Overview for Faculty and Advisers
Internships are vitally important for today’s college students. Nine out of ten employers indicate that they are more likely to hire a recent college graduate if they have had a successful internship; more than 40 percent of new college hires come directly from an employer’s internship pool.
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Academic internships are academic courses. They are taken for academic credit; they differ fundamentally from “work” or employment in this instructional aspect. Students put together a Learning Network, which includes an instructor from the college and a workplace supervisor from the internship host site.
Your primary responsibility as an internship instructor is to regularly pose questions or otherwise offer feedback to help students understand the internship experience through the lens of their academic studies.
- Academic internships are a three-way partnership among the college, the employer or host site, and the student. Student-interns work on meaningful, professional projects of significance to the host site.
- Assigned tasks and responsibilities should enable students to draw upon, apply, and expand the knowledge/skills they are developing in their coursework.
- Interns work a minimum of 40 hours on-site per academic credit and typically work a minimum of eight weeks.
- Academic credit is granted not for hours at the work site nor for work per se, but rather for successful completion of assignments that showcase discipline-based knowledge and/or skills connected to the experience.
- Assist the student in preparing his or her Internship Proposal.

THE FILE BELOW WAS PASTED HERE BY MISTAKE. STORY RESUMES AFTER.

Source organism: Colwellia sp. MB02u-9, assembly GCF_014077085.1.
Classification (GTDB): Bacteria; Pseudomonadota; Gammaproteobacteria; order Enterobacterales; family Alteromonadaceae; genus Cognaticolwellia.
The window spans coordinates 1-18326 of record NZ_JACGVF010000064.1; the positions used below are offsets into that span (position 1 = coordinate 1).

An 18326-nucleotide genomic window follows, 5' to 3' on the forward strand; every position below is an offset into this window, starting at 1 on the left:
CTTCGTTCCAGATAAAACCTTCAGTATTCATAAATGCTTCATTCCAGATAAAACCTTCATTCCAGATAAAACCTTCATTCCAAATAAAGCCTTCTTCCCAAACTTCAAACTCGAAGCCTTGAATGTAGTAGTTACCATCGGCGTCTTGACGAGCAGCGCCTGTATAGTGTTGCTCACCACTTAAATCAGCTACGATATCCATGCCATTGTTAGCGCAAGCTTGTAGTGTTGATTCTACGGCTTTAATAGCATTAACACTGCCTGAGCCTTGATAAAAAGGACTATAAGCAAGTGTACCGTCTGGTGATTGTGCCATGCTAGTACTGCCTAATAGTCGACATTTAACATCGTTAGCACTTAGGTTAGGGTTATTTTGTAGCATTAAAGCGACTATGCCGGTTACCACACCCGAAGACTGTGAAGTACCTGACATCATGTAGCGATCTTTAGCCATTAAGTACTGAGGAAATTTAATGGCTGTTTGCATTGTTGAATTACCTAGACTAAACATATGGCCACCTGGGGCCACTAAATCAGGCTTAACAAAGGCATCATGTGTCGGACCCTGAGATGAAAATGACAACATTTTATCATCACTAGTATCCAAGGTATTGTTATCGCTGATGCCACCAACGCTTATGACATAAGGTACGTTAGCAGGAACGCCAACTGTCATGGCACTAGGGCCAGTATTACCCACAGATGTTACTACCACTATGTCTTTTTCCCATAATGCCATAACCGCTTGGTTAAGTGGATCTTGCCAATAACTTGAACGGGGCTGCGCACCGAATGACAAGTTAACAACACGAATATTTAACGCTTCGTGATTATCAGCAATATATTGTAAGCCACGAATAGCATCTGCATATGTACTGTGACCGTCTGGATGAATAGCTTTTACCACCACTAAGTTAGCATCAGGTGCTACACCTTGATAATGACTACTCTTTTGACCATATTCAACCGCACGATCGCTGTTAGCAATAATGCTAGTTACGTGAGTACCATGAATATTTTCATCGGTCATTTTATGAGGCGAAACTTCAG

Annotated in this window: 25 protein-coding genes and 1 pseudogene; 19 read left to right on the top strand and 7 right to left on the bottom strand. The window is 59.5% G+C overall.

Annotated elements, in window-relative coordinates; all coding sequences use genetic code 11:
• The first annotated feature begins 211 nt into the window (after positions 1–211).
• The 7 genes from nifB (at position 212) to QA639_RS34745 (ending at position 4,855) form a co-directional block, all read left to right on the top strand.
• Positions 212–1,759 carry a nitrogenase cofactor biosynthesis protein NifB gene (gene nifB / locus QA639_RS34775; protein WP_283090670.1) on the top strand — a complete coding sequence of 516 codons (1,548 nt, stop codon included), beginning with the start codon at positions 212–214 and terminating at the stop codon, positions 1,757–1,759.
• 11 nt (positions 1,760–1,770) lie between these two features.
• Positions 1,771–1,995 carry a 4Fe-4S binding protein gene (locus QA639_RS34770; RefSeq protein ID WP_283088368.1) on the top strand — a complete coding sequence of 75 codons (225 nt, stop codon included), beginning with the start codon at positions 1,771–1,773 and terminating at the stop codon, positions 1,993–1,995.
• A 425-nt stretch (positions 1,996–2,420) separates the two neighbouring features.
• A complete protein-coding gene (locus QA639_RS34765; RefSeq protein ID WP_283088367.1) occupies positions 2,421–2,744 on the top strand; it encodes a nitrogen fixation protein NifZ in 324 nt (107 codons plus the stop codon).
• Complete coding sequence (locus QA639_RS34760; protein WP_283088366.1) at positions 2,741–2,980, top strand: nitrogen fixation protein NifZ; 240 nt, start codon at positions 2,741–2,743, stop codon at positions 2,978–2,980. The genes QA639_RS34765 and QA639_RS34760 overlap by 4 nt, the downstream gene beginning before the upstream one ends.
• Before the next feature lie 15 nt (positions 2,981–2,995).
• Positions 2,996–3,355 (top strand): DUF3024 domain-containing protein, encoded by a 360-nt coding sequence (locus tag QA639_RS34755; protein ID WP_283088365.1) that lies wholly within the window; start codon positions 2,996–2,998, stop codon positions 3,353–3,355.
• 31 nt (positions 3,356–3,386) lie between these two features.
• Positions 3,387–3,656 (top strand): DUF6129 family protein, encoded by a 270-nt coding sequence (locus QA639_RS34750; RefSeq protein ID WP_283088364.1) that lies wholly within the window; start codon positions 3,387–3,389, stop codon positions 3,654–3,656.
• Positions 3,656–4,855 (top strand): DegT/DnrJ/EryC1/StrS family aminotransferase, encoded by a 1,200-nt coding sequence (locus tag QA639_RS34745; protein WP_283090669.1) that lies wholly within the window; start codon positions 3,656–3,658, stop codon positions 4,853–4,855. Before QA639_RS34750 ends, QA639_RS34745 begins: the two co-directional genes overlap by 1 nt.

- Clearly articulate academic expectations.
- Communicate regularly (weekly) with the student-intern throughout the semester.
- Carefully review student and host supervisor evaluations as they are sent to you. Follow up with your student(s) as indicated.
- Evaluate the student’s performance.
The purpose of the Internship Proposal is to help a student frame the internship in disciplinary or academic terms. It is designed to spark and guide a conversation with you about the academic focus of a proposed internship.
Questions to consider when reviewing an internship proposal
- What connections with the student's degree program are evident? What discipline-based knowledge or questions, theories, skills or perspectives could inform the roles and responsibilities of the internship?
- Can the proposal be customized to better fit the interests, academic background, and/or experience of the student?
- How might concepts or theories that ground your discipline be explored or tested during this field experience? How might research methods or creative techniques be used?
- How will a student’s observations, interactions, etc., be recorded and organized to shed light on these theories, concepts, and/or problems?
- How will you and the student gauge whether she or he is making progress toward achieving the objectives?